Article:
In what Shearman & Sterling calls "an historic arbitral award,” on July 18, 2014, an Arbitral Tribunal sitting in The Hague held unanimously that the Russian Federation had breached its international obligations under the Energy Charter Treaty by destroying Yukos Oil Company and appropriating its assets.
The Tribunal awarded the claimants just under half of their USD 114 billion claim. Shearman & Sterling represented the successful claimants, the majority shareholders of Yukos, while lawyers from Baker Botts and Cleary Gottlieb represented the Russian Federation.
In 2003, when the events underling the arbitration occurred, Yukos was the largest oil company in Russia in terms of daily crude oil production. It had around 100,000 employees, six main refineries and a market capitalization of about USD 33 billion. It was controlled by Mikhail Khodorkovsky (foto), until he was arrested at gunpoint in 2003 and convicted of theft and tax evasion in 2005. The company, once worth USD 40 billion, was broken up and nationalised, with most assets handed to Rosneft, a company run by Igor Sechin, an ally of President Vladimir Putin.
Shearman & Sterling filed its claims in October 2004, and the arbitration started in February 2005. On November 30, 2009, the Arbitral Tribunal — sitting under the auspices of the Permanent Court of Arbitration — issued a decision on jurisdiction, holding that the Russian Federation was bound by the ECT by virtue of its provisional application (despite the fact that the Treaty had not been ratified by the Russian Duma), and that the claimants were protected investors under the ECT.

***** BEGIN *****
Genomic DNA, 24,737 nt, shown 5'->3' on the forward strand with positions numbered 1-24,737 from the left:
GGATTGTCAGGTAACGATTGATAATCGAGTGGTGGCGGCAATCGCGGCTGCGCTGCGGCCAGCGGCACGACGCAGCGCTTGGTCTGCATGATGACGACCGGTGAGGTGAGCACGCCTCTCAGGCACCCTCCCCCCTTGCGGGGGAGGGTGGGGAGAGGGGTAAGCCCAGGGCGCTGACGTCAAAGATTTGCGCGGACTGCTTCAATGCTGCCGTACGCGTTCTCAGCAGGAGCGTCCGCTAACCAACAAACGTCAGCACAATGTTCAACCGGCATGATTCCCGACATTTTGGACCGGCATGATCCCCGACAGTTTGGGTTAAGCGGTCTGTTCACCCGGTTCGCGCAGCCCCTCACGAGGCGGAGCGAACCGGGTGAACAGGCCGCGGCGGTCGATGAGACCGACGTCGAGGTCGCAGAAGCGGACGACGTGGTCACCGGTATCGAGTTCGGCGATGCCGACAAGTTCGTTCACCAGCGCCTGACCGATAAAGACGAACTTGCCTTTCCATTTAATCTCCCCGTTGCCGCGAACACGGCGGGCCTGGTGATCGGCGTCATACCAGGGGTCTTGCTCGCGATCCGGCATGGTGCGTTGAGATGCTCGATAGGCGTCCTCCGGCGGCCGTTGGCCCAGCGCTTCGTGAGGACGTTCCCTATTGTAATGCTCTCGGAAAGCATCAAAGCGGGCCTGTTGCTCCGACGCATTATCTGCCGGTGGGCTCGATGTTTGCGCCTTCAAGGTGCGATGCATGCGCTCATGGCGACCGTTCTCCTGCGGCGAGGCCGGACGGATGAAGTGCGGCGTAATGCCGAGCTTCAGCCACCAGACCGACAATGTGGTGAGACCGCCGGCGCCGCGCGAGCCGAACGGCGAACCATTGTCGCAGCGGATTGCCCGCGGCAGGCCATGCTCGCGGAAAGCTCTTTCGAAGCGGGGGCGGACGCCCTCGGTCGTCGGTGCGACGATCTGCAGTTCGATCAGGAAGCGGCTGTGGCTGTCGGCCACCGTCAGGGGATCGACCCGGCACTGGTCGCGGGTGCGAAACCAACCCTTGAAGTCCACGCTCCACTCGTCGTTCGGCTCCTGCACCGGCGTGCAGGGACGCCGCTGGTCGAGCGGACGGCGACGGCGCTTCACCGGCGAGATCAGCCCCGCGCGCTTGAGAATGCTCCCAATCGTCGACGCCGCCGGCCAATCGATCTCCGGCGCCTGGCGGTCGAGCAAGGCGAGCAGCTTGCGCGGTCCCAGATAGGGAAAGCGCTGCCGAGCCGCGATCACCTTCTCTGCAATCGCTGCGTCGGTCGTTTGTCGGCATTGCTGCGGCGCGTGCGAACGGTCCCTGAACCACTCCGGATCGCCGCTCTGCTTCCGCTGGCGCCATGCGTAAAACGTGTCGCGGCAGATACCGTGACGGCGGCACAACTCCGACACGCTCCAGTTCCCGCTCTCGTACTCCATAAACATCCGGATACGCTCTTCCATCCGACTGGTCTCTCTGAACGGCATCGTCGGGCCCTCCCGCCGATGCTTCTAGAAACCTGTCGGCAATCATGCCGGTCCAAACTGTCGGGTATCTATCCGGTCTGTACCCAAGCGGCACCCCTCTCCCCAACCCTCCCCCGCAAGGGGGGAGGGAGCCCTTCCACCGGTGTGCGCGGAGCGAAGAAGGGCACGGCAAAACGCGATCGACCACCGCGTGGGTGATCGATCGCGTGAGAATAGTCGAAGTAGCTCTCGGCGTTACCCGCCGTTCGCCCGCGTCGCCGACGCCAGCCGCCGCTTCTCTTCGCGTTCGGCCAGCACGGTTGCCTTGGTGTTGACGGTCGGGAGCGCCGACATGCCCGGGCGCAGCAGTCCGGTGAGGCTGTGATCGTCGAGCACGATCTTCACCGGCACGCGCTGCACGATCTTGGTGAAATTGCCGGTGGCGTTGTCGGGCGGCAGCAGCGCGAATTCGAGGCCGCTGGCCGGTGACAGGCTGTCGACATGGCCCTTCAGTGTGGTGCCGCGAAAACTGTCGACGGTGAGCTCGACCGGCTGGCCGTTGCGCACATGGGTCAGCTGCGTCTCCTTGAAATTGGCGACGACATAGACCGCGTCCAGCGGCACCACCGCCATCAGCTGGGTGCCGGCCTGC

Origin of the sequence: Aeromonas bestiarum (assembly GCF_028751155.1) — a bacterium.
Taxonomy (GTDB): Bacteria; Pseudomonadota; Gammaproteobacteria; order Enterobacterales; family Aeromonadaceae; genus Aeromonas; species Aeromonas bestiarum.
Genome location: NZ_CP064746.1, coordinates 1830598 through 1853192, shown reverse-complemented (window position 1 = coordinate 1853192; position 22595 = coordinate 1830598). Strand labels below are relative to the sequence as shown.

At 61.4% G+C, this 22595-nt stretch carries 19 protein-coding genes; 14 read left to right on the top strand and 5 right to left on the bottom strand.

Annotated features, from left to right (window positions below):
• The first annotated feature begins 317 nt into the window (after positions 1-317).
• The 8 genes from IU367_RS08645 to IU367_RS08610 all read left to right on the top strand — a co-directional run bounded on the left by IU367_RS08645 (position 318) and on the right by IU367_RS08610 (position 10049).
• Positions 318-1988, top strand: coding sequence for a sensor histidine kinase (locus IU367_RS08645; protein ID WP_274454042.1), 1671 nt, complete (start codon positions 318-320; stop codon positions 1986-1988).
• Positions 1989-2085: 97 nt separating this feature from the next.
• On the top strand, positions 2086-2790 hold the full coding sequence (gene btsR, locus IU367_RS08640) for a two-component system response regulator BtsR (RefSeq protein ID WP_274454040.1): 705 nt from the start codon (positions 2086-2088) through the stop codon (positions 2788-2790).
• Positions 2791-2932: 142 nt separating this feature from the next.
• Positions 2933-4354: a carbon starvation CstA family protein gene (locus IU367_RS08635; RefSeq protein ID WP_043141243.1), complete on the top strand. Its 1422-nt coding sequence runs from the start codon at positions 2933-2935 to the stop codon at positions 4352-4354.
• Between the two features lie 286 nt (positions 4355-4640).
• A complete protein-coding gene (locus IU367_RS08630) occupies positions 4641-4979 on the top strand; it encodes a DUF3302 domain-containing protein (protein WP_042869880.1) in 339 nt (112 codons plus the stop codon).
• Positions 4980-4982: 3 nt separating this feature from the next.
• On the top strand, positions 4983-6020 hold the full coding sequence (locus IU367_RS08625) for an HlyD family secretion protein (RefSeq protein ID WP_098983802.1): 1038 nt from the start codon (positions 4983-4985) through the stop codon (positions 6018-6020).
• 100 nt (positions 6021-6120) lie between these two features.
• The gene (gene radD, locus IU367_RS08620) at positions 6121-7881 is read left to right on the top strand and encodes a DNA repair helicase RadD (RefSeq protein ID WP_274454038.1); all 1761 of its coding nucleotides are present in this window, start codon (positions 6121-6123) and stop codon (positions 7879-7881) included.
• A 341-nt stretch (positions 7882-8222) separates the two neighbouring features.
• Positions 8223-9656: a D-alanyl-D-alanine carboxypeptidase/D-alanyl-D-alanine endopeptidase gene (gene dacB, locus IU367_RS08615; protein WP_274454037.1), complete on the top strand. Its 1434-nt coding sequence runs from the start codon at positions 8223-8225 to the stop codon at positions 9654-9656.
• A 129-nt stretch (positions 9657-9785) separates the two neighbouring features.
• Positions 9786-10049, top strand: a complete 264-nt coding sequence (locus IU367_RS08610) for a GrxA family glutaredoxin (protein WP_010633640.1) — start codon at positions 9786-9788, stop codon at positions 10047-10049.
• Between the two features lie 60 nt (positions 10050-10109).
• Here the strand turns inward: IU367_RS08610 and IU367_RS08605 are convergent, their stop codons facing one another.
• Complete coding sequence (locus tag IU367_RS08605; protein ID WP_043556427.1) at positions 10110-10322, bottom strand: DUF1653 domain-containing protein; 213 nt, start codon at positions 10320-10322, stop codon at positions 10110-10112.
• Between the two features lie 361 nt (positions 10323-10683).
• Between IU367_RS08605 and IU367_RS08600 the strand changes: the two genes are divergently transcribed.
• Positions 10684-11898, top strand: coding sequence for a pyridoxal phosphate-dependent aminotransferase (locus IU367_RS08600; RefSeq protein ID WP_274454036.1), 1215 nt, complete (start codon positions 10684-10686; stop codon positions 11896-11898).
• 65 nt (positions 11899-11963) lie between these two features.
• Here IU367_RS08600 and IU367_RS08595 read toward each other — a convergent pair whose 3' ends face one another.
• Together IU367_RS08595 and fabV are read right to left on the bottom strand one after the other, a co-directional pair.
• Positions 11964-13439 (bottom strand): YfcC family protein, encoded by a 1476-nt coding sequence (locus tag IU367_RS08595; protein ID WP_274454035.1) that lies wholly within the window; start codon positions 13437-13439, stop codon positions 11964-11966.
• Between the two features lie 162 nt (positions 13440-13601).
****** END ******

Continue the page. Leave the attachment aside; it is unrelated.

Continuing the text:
The dispute attracted massive media attention, and in the end the Tribunal concluded that, “Yukos was the object of a series of politically-motivated attacks by the Russian authorities that eventually led to its destruction,” and that the Russian Federation’s aim was “to bankrupt Yukos, assign its assets to a State-controlled company, and incarcerate [Mikhail Khodorkovsky] who gave signs of becoming a political competitor.” The Tribunal held that the Russian Federation’s actions amounted to an “unlawful expropriation,” that the Russian Federation had breached its obligations under Article 13(1) of the ECT, and that the claimants were entitled to “reparation for the injury they suffered as a result of those of [Russian Federation’s] measures that the Tribunal has found to be internationally wrongful.”
The Tribunal ordered the Russian Federation to pay damages in excess of USD 50 billion to the subsidiaries of the Gibraltar-based Group Menatep (which now exists as the GML holding company), which controlled Yukos. The Tribunal also ordered the Russian Federation to reimburse an additional USD 60 million in legal fees (which Shearman & Sterling estimates as constituting 75% of the fees incurred in the proceedings), and EUR 4.2 million in arbitration costs. The Tribunal also held that the claimants will be entitled to post-award interest if the Russian Federation fails to pay the amounts due by January 15, 2015. According to Shearman & Sterling, “this is by far the largest award ever rendered by an arbitral tribunal.”
The award will be shared amongst the shareholders, including Russian-born Leonid Nevzlin, a business partner of Khdorovsky’s, who fled to Israel to avoid prosecution. He has a stake of around 70 percent. The other four ultimate beneficial owners, each of whom owns an equal stake, are Platon Lebedev, Mikhail Brudno, Vladimir Dubov, and Vasilly Shaknovski.